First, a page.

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Challenge to Haringey Development Vehicle rejected

Peters v London Borough of Haringey & Anor [2018] EWHC 192 (Admin)

Related Member(s):
David Wolfe QC
Related Practice Area(s):
Local Government Law
Court:

The claimant sought to challenge the Haringey Development Vehicle (HDV), the purpose of which was to create a partnership between Haringey London Borough Council and the private sector, to bring private sector finance, experience and expertise to the task of developing the Council’s land for its better use.
The grounds of challenge were that the Council (1) could not use a Limited Liability Partnership for these purposes since the Council was acting for a commercial purpose under the Localism Act 2011, s1 and so had to use a limited company; (2) had failed in its statutory duty of consultation under the Local Government Act 1999, s3; (3) had failed in its public sector equality duty under Equality Act 2010 s149; and (4) could only take this decision in full Council and not by Cabinet alone, by virtue of the Local Authorities (Functions and Responsibilities) (England) Regulations 2000 SI No.2853, rule 4(1)(b).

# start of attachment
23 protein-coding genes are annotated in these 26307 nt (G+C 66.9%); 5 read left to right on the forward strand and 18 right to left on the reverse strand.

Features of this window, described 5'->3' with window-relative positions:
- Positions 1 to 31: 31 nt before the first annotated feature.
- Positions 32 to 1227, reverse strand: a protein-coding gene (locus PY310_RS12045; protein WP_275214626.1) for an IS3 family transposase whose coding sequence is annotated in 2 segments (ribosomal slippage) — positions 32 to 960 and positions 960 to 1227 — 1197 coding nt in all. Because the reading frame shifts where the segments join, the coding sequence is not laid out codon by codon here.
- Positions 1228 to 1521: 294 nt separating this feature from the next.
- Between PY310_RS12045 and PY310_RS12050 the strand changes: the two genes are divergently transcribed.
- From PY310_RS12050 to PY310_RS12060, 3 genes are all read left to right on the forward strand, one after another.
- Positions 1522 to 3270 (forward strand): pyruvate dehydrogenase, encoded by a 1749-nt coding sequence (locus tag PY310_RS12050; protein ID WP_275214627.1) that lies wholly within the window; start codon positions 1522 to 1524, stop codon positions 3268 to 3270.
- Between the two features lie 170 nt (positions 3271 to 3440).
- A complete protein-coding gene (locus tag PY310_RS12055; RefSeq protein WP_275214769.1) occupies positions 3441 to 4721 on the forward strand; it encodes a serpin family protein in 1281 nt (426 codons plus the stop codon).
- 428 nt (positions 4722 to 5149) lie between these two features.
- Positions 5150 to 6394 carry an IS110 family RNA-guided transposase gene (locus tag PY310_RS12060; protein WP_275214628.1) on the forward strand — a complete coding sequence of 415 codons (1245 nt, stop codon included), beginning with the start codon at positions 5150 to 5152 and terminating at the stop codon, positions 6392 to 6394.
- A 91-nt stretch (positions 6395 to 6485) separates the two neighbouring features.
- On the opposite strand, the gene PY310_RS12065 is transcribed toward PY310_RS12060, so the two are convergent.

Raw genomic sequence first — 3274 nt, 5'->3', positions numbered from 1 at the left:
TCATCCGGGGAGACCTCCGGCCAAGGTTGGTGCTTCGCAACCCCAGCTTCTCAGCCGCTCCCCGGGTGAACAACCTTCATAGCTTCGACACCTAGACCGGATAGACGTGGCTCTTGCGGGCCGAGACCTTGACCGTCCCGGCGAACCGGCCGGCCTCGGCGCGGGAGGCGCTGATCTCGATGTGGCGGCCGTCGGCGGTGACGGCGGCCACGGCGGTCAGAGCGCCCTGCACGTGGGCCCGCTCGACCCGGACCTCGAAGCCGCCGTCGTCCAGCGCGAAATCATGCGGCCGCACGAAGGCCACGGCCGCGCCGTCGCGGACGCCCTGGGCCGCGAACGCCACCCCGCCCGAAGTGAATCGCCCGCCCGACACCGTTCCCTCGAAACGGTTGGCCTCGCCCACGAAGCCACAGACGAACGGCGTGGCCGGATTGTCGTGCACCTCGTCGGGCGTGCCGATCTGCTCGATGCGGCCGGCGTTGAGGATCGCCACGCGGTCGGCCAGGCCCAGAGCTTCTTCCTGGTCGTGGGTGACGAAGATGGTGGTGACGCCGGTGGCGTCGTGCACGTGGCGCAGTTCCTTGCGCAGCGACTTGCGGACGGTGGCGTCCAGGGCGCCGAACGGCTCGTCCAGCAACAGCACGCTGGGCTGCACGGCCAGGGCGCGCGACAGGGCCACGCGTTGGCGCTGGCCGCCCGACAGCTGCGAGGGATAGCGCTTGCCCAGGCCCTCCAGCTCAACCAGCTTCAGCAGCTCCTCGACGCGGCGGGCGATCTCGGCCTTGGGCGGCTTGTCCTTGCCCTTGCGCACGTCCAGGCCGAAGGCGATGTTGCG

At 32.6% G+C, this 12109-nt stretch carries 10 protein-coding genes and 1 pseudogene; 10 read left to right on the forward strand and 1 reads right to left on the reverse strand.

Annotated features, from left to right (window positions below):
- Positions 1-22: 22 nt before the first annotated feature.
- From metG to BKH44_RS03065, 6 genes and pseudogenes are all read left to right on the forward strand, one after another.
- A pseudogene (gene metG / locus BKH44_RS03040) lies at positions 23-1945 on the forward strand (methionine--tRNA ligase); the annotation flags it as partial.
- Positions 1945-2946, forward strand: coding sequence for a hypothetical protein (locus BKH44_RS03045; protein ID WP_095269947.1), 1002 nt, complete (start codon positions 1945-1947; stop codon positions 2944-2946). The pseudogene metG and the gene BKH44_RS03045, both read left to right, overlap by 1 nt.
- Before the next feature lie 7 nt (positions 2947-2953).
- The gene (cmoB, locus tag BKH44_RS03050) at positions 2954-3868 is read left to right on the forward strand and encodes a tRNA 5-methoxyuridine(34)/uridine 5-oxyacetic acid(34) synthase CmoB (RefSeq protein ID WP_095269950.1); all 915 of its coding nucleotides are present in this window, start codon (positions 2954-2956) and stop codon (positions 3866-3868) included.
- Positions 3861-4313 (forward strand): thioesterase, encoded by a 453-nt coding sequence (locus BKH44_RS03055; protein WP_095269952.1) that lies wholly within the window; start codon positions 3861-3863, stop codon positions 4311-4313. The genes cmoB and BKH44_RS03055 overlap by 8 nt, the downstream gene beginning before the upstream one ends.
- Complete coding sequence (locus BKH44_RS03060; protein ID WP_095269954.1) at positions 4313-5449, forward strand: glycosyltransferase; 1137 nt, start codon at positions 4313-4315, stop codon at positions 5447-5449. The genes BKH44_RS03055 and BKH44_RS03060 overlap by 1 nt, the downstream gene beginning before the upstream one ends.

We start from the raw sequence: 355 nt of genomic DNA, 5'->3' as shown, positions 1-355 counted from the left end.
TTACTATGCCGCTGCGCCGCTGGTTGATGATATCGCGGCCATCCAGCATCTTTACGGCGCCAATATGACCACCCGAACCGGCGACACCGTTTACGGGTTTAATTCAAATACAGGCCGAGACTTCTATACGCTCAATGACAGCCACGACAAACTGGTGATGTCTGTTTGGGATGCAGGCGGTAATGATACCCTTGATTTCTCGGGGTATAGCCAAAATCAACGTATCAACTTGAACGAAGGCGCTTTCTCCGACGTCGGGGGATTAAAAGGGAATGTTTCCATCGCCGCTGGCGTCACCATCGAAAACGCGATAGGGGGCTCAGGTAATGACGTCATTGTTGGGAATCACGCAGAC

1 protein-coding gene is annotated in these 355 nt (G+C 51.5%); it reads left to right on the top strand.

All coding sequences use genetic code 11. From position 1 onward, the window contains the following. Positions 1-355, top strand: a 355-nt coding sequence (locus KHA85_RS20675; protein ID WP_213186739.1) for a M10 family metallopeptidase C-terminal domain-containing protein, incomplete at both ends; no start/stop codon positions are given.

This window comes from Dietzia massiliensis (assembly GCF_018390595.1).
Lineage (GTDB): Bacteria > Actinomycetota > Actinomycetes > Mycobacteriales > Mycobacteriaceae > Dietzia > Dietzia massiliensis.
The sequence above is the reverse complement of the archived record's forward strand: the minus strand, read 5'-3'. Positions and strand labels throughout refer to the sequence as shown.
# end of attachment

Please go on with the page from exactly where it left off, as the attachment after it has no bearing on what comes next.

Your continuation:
In regards to the first ground Ouseley J held that the “Council’s purpose in entering into the arrangements setting up the HDV and governing its operation, including the relationship between the two partners, cannot be characterised as  “a commercial purpose” within the scope of the Localism Act. Even more clearly its dominant purpose (which the court held to be what mattered) was not commercial”.  Any commercial component was merely incidental or ancillary, and not a separate purpose.

The Court refused permission to argue the second ground because, although the Council should have consulted (and had failed to do so), that should have happened in 2015 so the challenge now was out of time. On the public sector equality duty Ouseley J ruled that if the duty were breached at any stage, he was “wholly satisfied that compliance would not have made the slightest difference to the decisions”. Permission was refused in relation to the last ground on the basis that it was not ‘realistically arguable” – this was a decision to be taken by the Cabinet, not by the Full Council.

David Wolfe QC was involved in this case.